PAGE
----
The standardized tests known as the Program for International Student Assessment are considered so important that when the latest results were released last week, the
The leaders of the nation's teachers unions immediately fired off news releases asserting that the mediocre PISA scores of American students showed that more than a decade of testing-based reform had failed our schools. Prominent reform leaders, by contrast, concluded from the test results that the U.S. was failing to change schools radically enough to aid its most disadvantaged students. Still others predicted that the U.S. economy would crash and burn because of our students' unimpressive math scores on the PISA exams compared with other countries' students. (American students ranked above the median in reading and science but below it in math.)
A saner interpretation of the PISA results came from researchers who have studied international rankings in great detail, and their message goes something like this: Calm down, everyone. The results on this and other international tests are more complicated than they look, and in this case, nuance makes a difference. Despite the doomsday talk, the scores a country receives on the PISA don't necessarily predict the strength — or weakness — of its future labor force or the trajectory of its economy, according to Martin Carnoy, a professor of education at
And the results on the PISA, administered every three years to 15-year-olds in 65 countries, tell us as much about cultural differences as about differences between school systems. In the Asian countries that took the top spots — including Singapore, South Korea and areas of China — families spend heavily on private tutoring to prepare their children for college entrance examinations that closely resemble the PISA tests, Carnoy said. So the high PISA results don't necessarily reflect on their schools.
The reasons that some countries do well (or poorly) are complicated. Finland, for instance, has historically been successful on the PISA tests — so much so that governments, including California's, have sent delegations there to figure out the educational magic. And Finland has been successful despite the fact that, unlike in Asia, testing is de-emphasized and recesses during the school day are long. But Finland also is a country with relatively few disadvantaged children, largely because of the nation's social welfare network. And disadvantaged children, no matter what the country, fare worse on the PISA tests than students from more educated and affluent families. A Stanford study last year found that non-school factors such as the number of books in students' homes accounted for more than two-thirds of the variation in scores on high-profile international tests like PISA.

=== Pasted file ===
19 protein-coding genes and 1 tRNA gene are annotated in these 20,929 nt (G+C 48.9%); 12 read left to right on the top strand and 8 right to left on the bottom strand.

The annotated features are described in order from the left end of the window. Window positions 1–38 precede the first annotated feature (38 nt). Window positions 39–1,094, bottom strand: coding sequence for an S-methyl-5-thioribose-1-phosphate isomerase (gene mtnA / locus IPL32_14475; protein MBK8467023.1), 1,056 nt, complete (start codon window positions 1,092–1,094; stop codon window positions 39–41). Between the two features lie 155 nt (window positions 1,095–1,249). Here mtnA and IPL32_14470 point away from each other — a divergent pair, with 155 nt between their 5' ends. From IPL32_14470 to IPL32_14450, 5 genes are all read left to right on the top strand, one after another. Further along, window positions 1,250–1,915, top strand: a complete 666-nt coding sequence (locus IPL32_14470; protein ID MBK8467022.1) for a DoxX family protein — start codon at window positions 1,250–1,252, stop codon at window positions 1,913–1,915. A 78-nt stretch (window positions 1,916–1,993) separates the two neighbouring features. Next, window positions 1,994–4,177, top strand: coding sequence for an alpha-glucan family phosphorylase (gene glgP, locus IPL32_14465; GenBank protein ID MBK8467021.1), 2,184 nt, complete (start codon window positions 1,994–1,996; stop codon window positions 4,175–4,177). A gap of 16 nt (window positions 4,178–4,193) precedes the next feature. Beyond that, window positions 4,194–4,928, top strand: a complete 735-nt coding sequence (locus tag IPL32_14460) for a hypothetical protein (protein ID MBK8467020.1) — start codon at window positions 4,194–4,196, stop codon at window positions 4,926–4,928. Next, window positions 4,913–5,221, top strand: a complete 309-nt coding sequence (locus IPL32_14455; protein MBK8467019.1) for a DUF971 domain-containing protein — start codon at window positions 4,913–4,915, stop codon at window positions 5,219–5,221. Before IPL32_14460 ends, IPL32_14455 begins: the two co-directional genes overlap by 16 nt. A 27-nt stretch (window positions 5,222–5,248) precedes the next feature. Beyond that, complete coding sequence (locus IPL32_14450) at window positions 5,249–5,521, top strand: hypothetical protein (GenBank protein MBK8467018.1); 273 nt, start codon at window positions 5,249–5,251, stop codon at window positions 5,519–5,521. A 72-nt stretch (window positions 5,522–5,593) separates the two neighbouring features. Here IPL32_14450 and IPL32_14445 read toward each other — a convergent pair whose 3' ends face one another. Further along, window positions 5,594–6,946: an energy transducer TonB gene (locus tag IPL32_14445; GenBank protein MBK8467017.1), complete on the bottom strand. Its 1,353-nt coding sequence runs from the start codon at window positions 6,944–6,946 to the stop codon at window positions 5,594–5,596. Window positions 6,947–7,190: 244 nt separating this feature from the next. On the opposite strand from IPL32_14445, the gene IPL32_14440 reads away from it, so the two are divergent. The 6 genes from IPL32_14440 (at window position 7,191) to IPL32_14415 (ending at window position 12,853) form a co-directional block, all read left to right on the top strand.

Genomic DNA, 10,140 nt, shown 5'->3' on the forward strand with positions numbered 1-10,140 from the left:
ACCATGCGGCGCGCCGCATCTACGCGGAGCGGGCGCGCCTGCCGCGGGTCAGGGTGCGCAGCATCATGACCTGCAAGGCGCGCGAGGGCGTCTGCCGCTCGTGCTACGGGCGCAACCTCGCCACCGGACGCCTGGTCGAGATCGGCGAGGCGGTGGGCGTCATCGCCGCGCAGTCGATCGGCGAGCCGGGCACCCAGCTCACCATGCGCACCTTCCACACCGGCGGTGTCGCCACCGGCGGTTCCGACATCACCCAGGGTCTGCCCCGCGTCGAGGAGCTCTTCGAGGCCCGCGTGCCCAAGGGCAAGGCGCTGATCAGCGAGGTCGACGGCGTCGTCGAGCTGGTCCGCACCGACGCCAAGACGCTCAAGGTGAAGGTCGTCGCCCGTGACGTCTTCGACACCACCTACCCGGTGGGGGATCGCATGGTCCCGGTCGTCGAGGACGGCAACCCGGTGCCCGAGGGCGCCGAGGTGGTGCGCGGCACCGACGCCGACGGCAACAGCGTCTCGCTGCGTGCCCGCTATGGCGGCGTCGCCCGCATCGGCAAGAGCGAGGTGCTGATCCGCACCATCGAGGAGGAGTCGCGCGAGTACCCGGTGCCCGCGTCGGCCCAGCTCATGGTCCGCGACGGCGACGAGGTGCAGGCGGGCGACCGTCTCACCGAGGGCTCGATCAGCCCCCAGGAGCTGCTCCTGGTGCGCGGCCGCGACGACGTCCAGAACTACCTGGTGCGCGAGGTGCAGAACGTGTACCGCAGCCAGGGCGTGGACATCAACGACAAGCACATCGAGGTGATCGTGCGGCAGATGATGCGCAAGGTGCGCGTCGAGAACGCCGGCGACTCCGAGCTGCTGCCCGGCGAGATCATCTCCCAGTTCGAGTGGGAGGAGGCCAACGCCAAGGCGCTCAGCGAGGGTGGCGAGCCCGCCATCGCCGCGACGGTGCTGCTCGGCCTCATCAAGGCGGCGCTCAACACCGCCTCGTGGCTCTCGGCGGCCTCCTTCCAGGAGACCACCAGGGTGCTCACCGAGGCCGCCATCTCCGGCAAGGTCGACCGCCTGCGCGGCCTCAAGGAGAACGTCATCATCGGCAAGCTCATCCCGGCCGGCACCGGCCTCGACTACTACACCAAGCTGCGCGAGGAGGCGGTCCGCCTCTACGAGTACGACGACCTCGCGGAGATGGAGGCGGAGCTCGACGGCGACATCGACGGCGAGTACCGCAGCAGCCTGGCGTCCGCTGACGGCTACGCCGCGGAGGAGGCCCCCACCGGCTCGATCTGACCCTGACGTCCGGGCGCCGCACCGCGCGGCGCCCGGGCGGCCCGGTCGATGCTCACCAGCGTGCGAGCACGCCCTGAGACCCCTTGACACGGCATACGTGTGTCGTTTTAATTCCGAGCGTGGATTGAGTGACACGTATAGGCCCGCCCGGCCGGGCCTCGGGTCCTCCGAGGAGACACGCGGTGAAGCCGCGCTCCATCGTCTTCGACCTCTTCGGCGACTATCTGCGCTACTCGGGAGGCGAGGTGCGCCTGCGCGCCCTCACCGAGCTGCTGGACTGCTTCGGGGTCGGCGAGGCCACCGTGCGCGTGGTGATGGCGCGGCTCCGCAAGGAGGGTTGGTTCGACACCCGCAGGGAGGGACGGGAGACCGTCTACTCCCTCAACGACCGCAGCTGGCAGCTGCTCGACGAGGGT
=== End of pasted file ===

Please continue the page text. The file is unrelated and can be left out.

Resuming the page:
A study published this year by Carnoy and Richard Rothstein, a researcher at the Economic Policy Institute, found that much of the difference between U.S. scores and those of high-ranking nations is because the United States has a higher proportion of disadvantaged students. But the researchers found that the scores of the most disadvantaged U.S. students have been improving markedly over the years, while scores for their counterparts in many top-ranked nations have fallen precipitously.
In contrast, the highest-scoring U.S. math students are nowhere near their peers in top-ranking countries, Carnoy said.
Though curriculum itself isn't a cure-all, the Common Core curriculum, which California and dozens of other states are beginning to implement, should help. It is more closely aligned to the kind of conceptual understanding and deep thinking that is both called for on the PISA tests and required for true innovation.